Delay the Pain, Beg for Forgiveness

Years ago I came to a stark realization of an evolving culture in the business world. Employees at all levels were making, or agreeing to, commitments that they could not keep. In fact, the over-commitment culture was prevalent at the most critical level of the business – the company to its customers.

Some questions to consider at the initiation of a commitment at any level, include:

  1. Was the commitment realistic and attainable?
  2. Was the commitment a dictate or a blind agreement?
  3. Were the resources and time provided or available to meet the commitment?
  4. Were consequences tied to meeting or missing the commitment?
  5. Did the person making the commitment genuinely believe in its delivery?

Too often, I have found, commitments made today are, at best, hopes for success tomorrow. The lack of a vested interest in the final outcome independent of the length or impact of the commitment seems to be part of an emerging culture. There are two elements at the foundation of this dangerously growing mentality.

First, consciously or unconsciously, over-committing today delays the pain until tomorrow. It could be days, weeks, or months before the consequence of a missed commitment is realized or discovered. During that time we have had a reprieve from any chastisement or pressure about our role in contributing to department or company success. Potentially hazardous conflict has been avoided by committing now, even if we have serious doubts as to the likelihood of our success. Who knows, if we are lucky, maybe the commitment will just go away due to a change in priority or direction, a management turnover, or finding a better job for yourself.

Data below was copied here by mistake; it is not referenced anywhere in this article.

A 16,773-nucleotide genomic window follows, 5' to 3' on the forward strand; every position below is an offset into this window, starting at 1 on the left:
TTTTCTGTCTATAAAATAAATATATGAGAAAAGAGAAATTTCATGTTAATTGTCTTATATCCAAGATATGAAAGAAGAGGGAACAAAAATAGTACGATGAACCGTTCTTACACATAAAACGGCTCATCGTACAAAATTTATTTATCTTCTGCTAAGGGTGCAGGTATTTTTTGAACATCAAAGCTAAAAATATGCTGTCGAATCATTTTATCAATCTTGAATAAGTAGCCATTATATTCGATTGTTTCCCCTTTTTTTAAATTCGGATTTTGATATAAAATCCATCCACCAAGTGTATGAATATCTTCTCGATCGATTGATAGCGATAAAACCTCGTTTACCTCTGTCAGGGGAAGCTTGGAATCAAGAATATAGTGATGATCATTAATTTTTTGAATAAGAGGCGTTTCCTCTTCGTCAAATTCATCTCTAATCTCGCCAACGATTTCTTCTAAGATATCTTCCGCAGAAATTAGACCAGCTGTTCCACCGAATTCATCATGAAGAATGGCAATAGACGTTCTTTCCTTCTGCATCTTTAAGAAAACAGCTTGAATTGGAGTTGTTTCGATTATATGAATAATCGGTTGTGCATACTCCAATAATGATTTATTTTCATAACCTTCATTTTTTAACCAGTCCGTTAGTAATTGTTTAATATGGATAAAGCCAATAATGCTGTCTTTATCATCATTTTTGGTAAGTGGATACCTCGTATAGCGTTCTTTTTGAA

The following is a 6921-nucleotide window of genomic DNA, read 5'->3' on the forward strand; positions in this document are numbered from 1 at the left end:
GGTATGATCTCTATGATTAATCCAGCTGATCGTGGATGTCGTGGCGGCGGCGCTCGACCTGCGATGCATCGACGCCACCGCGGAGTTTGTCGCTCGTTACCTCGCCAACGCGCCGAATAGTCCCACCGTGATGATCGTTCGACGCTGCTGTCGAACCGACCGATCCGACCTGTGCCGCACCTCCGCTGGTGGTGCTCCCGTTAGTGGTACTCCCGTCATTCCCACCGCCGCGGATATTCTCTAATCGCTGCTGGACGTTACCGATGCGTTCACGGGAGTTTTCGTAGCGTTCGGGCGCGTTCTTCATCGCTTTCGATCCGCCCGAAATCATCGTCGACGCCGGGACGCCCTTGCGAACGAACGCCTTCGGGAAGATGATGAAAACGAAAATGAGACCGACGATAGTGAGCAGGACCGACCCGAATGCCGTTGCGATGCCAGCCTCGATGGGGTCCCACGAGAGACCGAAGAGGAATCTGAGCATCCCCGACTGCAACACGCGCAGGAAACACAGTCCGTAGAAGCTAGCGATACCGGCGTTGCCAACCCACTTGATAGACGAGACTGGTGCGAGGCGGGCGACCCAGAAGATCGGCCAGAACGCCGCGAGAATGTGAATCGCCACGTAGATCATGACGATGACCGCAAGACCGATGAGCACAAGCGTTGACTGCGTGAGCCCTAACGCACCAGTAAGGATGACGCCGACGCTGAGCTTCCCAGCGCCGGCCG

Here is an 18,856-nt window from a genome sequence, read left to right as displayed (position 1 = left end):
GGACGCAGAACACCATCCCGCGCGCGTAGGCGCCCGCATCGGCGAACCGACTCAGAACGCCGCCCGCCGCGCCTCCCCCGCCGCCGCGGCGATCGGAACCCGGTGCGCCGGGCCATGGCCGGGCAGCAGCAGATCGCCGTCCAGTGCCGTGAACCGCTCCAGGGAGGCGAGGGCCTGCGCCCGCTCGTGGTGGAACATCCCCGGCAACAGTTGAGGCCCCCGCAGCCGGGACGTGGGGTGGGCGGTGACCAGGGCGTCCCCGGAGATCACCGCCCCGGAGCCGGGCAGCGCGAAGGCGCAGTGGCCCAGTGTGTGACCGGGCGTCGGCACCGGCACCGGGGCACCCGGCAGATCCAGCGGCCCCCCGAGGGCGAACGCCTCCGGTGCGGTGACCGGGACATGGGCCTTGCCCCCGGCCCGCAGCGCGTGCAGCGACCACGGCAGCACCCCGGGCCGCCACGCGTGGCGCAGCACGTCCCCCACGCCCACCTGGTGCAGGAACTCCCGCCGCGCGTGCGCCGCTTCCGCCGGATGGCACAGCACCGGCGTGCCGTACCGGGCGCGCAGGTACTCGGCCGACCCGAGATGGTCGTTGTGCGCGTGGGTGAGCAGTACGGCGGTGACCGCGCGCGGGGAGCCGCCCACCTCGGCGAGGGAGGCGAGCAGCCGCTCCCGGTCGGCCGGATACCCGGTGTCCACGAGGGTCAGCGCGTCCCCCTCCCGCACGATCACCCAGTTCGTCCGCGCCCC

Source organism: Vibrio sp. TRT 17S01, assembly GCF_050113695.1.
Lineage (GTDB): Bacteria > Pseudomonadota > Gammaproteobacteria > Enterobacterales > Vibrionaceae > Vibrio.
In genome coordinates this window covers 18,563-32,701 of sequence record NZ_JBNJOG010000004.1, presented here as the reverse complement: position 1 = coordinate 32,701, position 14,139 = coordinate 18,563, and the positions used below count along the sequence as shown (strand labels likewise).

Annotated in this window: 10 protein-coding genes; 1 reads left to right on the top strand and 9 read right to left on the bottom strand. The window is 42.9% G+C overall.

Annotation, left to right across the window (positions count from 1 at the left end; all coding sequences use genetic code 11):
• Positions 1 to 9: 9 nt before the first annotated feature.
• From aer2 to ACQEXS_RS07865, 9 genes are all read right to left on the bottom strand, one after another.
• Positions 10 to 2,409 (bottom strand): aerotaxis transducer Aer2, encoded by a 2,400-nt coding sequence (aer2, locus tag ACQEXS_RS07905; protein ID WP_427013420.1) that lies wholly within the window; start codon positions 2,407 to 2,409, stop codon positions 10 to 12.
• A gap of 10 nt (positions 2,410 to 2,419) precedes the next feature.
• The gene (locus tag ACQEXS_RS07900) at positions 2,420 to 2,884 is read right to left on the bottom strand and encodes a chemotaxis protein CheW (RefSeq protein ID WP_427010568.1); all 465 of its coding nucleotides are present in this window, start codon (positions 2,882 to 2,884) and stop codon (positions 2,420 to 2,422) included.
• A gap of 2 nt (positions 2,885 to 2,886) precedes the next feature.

Even more concerning is the second element underlying the evolving culture of over-commitment. Begging for forgiveness often takes the form of an alphabetical list of excuses. People have become conditioned to blaming the lack of achieving their commitments on a host of rational or irrational events. On the surface these excuses appear to be valid reasons for missing commitments. But, what could or should have been done at the earliest awareness or identification of these mishaps or barriers? Excuses, after the fact, cannot be handled or managed. They can only be accepted or not. I say not!

Business comes down to planning and executing. We must plan well and execute well and both of these depend heavily on making commitments that are attainable and owned. Make and meet realistic commitments.

Management Tips To Make and Meet Commitments
Realistic and Attainable
  • Have conviction around the ability to meet the commitment
  • Do not accept your boss’s goal, make it yours
  • Own the commitment
Translate Commitment to Action
  • Break commitments into actionable/measurable output
  • Hold yourself accountable on a short interval basis
Raise Flags Not Excuses
  • Do something about early warnings early
  • Solicit help to address challenges before commitments are missed
Beg for Recognition Not Forgiveness
  • Reinforce small successes
  • Share and promote progress
  • Do not accept excuses
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